Self-referral for pathology of biopsy specimens
Editor’s note: Joe Plandowski’s understanding of and interest in in-office pathology laboratories is beyond dispute. We publish his letter, as always, to share his thoughts with readers of CAP TODAY. Here’s the take of CAP president Stanley Robboy, MD, on what follows: “Joe Plandowski and Kenneth Iczkowski, MD, author of the second letter, raise the issue of standard of care. The Mitchell study (Health Affairs, April 2012), however, was not designed to explore standard of care; rather, it examined billing practices and showed more biopsies and deteriorating rates of cancer detection when physicians had a financial interest in performing the biopsy and reporting its results. But what should be the standard of care is an important question deserving serious study. To answer it, studies must take into account detection rates of cancers requiring treatment, cost, and complications (quality of life), all judged against long-term outcomes.”
While CAP leaders hail the study by Jean Mitchell, PhD, on overutilization by urologists within their in-office pathology laboratories, perhaps they should ponder a few points along the way.
For starters, Dr. Robboy’s May 2012 column should have included an exemption for dermatologists when referring to “‘insourced’ biopsies, which cannot be processed, examined, and reported with a diagnosis while the patient is still in the office.” If not, I wonder what I was doing on two separate occasions while laid out in a dermatologist’s procedure room for MOHS surgery on my face while awaiting diagnosis on the part of my face that was now a tissue specimen. It seems appropriate to have dermatologists continue with their in-office tissue and MOHS pathology laboratories.
Dr. Robboy goes on to say “we needed objective evidence.” I couldn’t agree more. With that said, really objective evidence can be found in the most recent issue of the American Journal of Clinical Pathology (2012;137:739–746). The article, “Findings in 12-core transrectal ultrasound-guided prostate needle biopsy that predict more advanced cancer at prostatectomy” by Kryvenko, et al. of the Department of Pathology at Henry Ford Hospital, is very informative.
The authors say, “At our institution, most urologists currently use a 12-core transrectal ultrasound-guided prostate needle biopsy (TRUS) as the initial procedure for patients with an elevated serum PSA level and a digital rectal examination that fails to detect a ‘suspicious’ nodule(s).” They further go on to say, “This article presents a comprehensive analysis of the features of 12-core TRUS, the most widely used initial biopsy in contemporary practice, that predict locally advanced disease at radical prostatectomy when combined with the preoperative PSA level.” And, they continue with: “The needle cores were submitted separately and individually for each biopsy site.” Namely, 12 cores and 12 specimen vials.
The authors hit the key point when they say, “Compared with the correlation provided by sampling techniques that collected few samples, the sampling protocol used in this study, 12-core TRUS, allowed better correlation between the number and percentage of positive biopsy cores and pathologic tumor stage. A historical factor that confounds this comparison is the temporal sequence in which the 12-core TRUS was introduced after PSA screening while the older 6-core TRUS had been introduced in the pre-PSA screening era.” And, consider that this is an unsponsored study unlike Dr. Mitchell’s study.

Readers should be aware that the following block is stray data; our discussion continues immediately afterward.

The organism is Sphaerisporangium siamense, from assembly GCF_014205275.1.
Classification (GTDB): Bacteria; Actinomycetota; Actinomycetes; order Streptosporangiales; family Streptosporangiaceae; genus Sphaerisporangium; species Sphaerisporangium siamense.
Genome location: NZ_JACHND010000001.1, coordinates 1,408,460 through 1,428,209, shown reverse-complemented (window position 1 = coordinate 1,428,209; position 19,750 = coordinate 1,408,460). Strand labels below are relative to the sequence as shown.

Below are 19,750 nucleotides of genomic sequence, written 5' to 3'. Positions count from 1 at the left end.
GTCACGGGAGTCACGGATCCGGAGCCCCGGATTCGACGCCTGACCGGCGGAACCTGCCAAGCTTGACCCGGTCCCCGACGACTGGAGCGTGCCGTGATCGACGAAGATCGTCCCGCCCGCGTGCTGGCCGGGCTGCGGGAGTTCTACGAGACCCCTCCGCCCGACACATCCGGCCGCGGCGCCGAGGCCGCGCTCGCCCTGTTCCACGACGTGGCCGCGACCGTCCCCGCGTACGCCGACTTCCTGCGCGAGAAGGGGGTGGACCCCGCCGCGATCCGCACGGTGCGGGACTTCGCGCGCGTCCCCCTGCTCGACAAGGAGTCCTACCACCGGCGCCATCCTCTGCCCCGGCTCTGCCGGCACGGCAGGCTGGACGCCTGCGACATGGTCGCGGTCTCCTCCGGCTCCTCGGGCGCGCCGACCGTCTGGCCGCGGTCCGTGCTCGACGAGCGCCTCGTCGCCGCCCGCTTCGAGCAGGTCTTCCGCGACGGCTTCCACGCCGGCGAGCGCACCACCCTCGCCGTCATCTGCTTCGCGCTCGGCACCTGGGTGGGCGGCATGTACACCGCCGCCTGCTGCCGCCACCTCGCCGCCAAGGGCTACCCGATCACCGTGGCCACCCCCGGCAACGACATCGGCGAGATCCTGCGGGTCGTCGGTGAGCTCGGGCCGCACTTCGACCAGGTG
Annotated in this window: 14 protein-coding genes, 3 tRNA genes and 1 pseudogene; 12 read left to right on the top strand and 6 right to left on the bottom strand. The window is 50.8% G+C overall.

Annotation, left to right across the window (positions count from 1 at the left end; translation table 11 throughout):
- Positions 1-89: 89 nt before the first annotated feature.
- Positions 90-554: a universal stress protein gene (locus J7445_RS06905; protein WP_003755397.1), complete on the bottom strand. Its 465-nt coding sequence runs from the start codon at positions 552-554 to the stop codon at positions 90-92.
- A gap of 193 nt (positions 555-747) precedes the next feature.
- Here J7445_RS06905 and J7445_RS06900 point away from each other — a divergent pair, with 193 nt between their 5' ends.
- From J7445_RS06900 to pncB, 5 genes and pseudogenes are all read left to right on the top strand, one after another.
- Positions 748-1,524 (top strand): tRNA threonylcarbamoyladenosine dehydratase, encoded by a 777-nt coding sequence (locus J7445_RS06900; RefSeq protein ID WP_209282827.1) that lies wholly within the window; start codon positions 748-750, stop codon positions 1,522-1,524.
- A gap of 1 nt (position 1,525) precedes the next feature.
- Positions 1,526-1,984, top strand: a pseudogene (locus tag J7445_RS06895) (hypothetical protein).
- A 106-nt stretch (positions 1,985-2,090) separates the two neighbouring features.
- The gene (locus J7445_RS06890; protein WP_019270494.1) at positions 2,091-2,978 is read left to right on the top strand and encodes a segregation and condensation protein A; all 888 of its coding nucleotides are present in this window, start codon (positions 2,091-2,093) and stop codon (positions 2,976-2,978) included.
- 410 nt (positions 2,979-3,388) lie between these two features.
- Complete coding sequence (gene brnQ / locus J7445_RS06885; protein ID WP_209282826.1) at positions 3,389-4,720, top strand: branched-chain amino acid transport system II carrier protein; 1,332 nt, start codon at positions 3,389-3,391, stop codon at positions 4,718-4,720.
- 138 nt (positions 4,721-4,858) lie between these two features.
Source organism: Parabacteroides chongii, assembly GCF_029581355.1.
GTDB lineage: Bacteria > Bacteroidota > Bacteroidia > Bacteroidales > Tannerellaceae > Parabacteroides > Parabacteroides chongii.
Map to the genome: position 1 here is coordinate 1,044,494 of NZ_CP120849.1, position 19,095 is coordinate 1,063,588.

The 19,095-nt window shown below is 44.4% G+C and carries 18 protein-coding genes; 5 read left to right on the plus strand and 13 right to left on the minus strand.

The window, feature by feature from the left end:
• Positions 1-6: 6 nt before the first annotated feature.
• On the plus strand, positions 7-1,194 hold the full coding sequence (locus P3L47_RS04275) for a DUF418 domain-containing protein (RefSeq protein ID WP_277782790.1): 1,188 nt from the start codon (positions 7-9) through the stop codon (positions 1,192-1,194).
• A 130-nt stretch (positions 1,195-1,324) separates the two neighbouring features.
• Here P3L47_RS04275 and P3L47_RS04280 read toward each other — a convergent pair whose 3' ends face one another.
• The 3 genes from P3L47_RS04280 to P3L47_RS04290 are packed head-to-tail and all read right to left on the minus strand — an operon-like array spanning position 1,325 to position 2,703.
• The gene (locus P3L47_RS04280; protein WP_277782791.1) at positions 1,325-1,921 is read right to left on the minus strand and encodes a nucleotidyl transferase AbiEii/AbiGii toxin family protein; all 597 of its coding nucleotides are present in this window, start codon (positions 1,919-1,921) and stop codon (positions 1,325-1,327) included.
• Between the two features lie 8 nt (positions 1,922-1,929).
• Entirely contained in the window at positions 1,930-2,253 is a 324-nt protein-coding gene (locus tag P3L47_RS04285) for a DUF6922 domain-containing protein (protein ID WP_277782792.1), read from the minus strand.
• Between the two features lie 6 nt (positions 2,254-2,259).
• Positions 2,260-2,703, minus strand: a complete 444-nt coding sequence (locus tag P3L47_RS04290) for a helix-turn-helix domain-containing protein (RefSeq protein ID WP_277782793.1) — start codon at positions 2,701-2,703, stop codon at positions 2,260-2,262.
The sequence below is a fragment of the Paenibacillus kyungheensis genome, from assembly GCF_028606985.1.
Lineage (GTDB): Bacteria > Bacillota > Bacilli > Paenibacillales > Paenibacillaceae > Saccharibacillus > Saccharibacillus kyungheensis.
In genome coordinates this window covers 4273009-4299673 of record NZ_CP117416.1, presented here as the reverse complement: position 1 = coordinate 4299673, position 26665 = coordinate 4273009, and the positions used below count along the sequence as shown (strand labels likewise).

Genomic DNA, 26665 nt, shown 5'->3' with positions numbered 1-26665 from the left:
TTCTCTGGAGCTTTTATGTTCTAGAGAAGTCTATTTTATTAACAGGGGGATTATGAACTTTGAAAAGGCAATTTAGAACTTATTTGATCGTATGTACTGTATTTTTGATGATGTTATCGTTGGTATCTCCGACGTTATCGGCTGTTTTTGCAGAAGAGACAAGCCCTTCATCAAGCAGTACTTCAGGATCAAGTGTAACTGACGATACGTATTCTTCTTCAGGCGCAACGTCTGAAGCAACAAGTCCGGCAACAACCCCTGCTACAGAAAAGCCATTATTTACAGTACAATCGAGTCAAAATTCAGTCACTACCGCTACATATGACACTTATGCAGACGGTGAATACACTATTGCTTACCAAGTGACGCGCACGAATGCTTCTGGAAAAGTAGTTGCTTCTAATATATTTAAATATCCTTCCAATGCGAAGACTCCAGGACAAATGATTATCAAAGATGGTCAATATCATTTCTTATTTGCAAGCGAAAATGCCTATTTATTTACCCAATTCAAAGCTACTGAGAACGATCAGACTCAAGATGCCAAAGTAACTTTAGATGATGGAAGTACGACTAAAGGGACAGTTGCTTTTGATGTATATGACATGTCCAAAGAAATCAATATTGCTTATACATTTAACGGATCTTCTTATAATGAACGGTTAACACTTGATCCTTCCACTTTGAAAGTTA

Circling back to Dr. Mitchell’s paper with this background information, today most urologists follow the National Comprehensive Cancer Network’s (NCCN) standard of a 12-core prostate biopsy. Dr. Mitchell’s data covered a transition period when the standard was moving from six to 11 cores in the period she studied (12 today). She may have the right gross mathematical computations for 2005 through 2007, but she ignored the underlying standard of care changes. Then there is the matter of each core in its own vial. Dr. Mitchell dismisses that notion with this statement: “Practice guidelines indicate that it is clinically appropriate to place two cores extracted from the same anatomic region in a single jar, but there is no clinical rationale for placing each core in a separate jar.” In my experience, few urologists and even fewer pathologists agree with her assertion.
In my opinion, Dr. Mitchell’s paper is headline grabbing. But as is the case with much of today’s news, the story behind the headlines is where the truth can usually be found.
President, Lakewood Consulting Group
Lake Forest, Ill.
I read with intense interest Dr. Robboy’s May 2012 column about in-office pathology as it pertains to prostate biopsies. It is interesting that urologists who established in-office pathology laboratories tended to bill for more specimens. However, urologists may choose to do so for reasons unrelated to having a financial incentive. Discrepancies in the number of 88305 charges are primarily attributable to the number of specimen vials submitted. Most urologists now take 12 cores at a time rather than six (mid and lateral for each sextant). Some urologists choose to submit two cores per vial, while others place one core per vial. The latter affords the advantage of more precise mapping of the tumor focus or foci, which facilitates placement of radiation brachytherapy seeds, targeted focal cryotherapy, or watchful waiting if tumor extent is very small. Many urologists and urologic pathologists believe this approach benefits patients, even if it does double the number of 88305s.
Kenneth A. Iczkowski, MD
Urology Specialists of America